This is the mail archive of the
mailing list for the GCC project.
C++ and Benchamrking gcc compile-time performance
- From: "Scott Robert Ladd" <scott at coyotegulch dot com>
- To: "Mark Mitchell" <mark at codesourcery dot com>, "Gabriel Dos Reis" <gdr at codesourcery dot com>, "Robert Dewar" <dewar at gnat dot com>
- Cc: <gcc at gcc dot gnu dot org>
- Date: Sat, 18 May 2002 13:31:02 -0400
- Subject: C++ and Benchamrking gcc compile-time performance
Let's see if we can move this discussion in a constructive direction,
Mark hits the nail squarely on the head:
> Robert, some of the ways that people are using C++ is putting an
> incredible strain on compilers -- not just GCC -- and *is* making it
> difficult for people to work effectively.
In my experience, the problem stems from people stressing templates into
realms beyond reason (in my humble opinion, that is). An example of this is
the C++ programming model espoused by Andre Alexandrescu in his book "Modern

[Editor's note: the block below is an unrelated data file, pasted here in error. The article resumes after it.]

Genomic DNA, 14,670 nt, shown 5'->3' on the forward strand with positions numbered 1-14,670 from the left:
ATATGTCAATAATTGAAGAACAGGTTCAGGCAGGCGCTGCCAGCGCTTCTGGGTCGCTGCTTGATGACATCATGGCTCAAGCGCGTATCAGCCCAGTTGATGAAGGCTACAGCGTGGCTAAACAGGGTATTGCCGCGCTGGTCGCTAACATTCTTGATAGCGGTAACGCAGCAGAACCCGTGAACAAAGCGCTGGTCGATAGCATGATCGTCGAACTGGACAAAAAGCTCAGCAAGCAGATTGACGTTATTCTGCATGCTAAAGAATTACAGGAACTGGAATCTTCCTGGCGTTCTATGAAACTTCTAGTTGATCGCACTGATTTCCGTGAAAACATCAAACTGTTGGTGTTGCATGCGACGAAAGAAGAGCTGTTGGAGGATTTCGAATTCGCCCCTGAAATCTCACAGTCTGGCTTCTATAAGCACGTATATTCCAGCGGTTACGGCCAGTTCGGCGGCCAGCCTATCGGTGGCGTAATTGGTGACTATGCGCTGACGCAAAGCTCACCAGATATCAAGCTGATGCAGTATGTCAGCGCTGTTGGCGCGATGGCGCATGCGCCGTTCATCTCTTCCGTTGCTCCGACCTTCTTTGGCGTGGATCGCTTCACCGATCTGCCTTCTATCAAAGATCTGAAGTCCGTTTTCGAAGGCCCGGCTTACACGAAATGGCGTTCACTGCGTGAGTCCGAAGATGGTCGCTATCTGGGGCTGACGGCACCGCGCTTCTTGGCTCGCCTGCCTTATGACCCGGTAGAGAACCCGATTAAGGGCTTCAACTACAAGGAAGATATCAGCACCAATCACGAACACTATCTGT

C++ Design." No knock against Andre -- his designs and uses of templates are
truly remarkble, solving some rather difficult problems. However, his style
of coding -- nested templates in complex inheritance hierarchies -- puts
great strain on compilers.
I tend to be conservative in my C++, to avoid finding compiler bugs (despite
my caution, I blew MSVC++ 13.0 (.Net) into oblivion last night when a rather
simple template crashed the compiler).
I've been doing C++ for a long time, and have some experience with
benchamrks and test code; over the next few weeks, I'll put together a
stress test that tests C++ compilation speed over "modern" code samples,
trying to get us some metrics for judging the performance of g++.
I look forward to intelligent suggestions.